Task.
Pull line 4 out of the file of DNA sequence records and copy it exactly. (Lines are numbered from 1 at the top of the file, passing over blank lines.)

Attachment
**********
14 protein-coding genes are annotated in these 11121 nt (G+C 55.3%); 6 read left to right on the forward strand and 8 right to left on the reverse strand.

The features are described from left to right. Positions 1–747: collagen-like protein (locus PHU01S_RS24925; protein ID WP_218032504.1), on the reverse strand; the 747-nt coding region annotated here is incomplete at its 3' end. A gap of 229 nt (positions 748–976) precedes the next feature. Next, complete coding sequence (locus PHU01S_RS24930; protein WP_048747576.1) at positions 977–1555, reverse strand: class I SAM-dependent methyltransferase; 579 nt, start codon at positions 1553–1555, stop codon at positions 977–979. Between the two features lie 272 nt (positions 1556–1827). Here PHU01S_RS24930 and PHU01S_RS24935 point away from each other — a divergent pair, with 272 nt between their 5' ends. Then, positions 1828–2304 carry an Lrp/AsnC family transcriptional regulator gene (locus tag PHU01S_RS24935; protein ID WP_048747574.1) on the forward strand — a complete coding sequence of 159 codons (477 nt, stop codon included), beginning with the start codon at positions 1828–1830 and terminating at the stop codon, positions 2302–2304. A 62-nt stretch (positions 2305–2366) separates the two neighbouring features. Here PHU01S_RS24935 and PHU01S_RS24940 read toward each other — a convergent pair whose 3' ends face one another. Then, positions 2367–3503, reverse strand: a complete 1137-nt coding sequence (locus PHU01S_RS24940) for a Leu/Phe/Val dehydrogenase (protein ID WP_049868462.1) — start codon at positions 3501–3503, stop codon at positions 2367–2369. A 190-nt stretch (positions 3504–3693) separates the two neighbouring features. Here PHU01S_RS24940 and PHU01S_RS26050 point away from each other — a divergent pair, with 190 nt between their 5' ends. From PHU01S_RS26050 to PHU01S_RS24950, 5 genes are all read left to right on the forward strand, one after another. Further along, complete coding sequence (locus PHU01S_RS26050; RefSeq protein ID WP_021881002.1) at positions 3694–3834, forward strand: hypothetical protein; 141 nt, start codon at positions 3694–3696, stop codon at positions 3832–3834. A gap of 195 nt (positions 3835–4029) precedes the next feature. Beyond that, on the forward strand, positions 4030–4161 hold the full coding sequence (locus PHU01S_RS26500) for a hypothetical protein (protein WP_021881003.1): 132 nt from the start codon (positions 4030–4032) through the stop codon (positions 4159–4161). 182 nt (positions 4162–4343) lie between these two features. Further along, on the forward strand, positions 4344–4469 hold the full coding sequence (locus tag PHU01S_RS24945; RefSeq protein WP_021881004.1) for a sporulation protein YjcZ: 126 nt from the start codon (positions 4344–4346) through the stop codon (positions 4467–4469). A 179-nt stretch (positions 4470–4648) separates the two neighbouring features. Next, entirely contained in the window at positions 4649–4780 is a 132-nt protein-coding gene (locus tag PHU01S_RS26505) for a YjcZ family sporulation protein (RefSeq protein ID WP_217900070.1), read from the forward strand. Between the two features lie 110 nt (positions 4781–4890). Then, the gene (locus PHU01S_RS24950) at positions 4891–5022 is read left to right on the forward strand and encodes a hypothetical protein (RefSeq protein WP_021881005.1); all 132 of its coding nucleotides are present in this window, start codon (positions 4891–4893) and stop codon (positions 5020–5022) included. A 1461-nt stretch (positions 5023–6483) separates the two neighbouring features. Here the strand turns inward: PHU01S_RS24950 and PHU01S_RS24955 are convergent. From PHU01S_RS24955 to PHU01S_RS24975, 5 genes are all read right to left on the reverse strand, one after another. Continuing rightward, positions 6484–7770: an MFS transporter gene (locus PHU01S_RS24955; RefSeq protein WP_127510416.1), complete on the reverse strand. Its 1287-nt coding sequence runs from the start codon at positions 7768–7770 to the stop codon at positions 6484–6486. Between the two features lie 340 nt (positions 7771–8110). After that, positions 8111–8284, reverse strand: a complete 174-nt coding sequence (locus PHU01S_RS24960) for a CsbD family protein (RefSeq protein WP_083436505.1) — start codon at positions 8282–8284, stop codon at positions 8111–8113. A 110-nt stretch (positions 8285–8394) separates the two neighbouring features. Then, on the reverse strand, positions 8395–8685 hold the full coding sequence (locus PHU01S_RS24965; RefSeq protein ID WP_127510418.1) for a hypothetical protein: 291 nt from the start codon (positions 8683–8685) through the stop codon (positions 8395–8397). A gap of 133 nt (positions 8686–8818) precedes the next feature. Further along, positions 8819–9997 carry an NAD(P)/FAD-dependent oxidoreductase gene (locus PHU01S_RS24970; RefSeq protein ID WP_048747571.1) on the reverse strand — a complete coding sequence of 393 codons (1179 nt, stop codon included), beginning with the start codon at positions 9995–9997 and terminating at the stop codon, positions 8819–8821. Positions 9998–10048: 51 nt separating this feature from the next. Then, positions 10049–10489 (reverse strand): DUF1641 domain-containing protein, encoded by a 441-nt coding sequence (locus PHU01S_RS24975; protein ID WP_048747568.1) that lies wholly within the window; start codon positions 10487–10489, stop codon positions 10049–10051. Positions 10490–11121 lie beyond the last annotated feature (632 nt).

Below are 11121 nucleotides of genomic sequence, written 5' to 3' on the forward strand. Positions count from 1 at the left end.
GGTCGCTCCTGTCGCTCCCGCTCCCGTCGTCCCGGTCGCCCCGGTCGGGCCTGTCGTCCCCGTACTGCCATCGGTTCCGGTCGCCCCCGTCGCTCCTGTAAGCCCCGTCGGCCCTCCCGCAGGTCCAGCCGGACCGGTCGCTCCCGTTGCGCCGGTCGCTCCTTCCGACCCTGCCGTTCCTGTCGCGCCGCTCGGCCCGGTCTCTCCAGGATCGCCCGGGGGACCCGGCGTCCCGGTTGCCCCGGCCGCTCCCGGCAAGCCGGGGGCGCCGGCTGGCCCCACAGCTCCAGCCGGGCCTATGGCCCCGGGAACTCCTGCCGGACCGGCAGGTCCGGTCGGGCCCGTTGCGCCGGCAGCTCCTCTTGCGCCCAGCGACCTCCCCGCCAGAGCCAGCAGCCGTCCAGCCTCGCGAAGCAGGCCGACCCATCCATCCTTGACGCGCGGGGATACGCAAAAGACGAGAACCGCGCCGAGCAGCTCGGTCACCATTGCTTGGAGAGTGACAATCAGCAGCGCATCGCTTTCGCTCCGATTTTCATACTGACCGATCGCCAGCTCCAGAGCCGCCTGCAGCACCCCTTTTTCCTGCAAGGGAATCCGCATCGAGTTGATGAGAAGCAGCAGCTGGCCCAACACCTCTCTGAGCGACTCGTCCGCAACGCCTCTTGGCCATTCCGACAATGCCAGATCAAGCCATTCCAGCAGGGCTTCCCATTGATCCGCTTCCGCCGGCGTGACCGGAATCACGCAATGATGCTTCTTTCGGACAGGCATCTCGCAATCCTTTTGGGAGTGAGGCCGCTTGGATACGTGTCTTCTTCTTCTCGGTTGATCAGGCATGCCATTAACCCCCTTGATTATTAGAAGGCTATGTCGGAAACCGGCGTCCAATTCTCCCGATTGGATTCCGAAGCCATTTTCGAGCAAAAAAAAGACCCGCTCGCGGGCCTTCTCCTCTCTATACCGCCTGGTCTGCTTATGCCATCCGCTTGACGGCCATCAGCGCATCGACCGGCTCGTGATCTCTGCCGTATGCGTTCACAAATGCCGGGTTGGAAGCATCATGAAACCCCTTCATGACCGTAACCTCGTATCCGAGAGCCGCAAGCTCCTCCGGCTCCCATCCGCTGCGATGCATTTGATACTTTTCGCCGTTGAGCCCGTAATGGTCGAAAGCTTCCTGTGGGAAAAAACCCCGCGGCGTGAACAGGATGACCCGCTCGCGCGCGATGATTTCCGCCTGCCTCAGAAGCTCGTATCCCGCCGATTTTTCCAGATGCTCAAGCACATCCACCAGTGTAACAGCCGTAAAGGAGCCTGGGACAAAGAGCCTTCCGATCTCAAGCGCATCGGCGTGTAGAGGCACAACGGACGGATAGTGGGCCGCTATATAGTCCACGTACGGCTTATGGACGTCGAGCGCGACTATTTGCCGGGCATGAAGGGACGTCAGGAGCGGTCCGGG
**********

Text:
GGTCGCTCCTGTCGCTCCCGCTCCCGTCGTCCCGGTCGCCCCGGTCGGGCCTGTCGTCCCCGTACTGCCATCGGTTCCGGTCGCCCCCGTCGCTCCTGTAAGCCCCGTCGGCCCTCCCGCAGGTCCAGCCGGACCGGTCGCTCCCGTTGCGCCGGTCGCTCCTTCCGACCCTGCCGTTCCTGTCGCGCCGCTCGGCCCGGTCTCTCCAGGATCGCCCGGGGGACCCGGCGTCCCGGTTGCCCCGGCCGCTCCCGGCAAGCCGGGGGCGCCGGCTGGCCCCACAGCTCCAGCCGGGCCTATGGCCCCGGGAACTCCTGCCGGACCGGCAGGTCCGGTCGGGCCCGTTGCGCCGGCAGCTCCTCTTGCGCCCAGCGACCTCCCCGCCAGAGCCAGCAGCCGTCCAGCCTCGCGAAGCAGGCCGACCCATCCATCCTTGACGCGCGGGGATACGCAAAAGACGAGAACCGCGCCGAGCAGCTCGGTCACCATTGCTTGGAGAGTGACAATCAGCAGCGCATCGCTTTCGCTCCGATTTTCATACTGACCGATCGCCAGCTCCAGAGCCGCCTGCAGCACCCCTTTTTCCTGCAAGGGAATCCGCATCGAGTTGATGAGAAGCAGCAGCTGGCCCAACACCTCTCTGAGCGACTCGTCCGCAACGCCTCTTGGCCATTCCGACAATGCCAGATCAAGCCATTCCAGCAGGGCTTCCCATTGATCCGCTTCCGCCGGCGTGACCGGAATCACGCAATGATGCTTCTTTCGGACAGGCATCTCGCAATCCTTTTGGGAGTGAGGCCGCTTGGATACGTGTCTTCTTCTTCTCGGTTGATCAGGCATGCCATTAACCCCCTTGATTATTAGAAGGCTATGTCGGAAACCGGCGTCCAATTCTCCCGATTGGATTCCGAAGCCATTTTCGAGCAAAAAAAAGACCCGCTCGCGGGCCTTCTCCTCTCTATACCGCCTGGTCTGCTTATGCCATCCGCTTGACGGCCATCAGCGCATCGACCGGCTCGTGATCTCTGCCGTATGCGTTCACAAATGCCGGGTTGGAAGCATCATGAAACCCCTTCATGACCGTAACCTCGTATCCGAGAGCCGCAAGCTCCTCCGGCTCCCATCCGCTGCGATGCATTTGATACTTTTCGCCGTTGAGCCCGTAATGGTCGAAAGCTTCCTGTGGGAAAAAACCCCGCGGCGTGAACAGGATGACCCGCTCGCGCGCGATGATTTCCGCCTGCCTCAGAAGCTCGTATCCCGCCGATTTTTCCAGATGCTCAAGCACATCCACCAGTGTAACAGCCGTAAAGGAGCCTGGGACAAAGAGCCTTCCGATCTCAAGCGCATCGGCGTGTAGAGGCACAACGGACGGATAGTGGGCCGCTATATAGTCCACGTACGGCTTATGGACGTCGAGCGCGACTATTTGCCGGGCATGAAGGGACGTCAGGAGCGGTCCGGG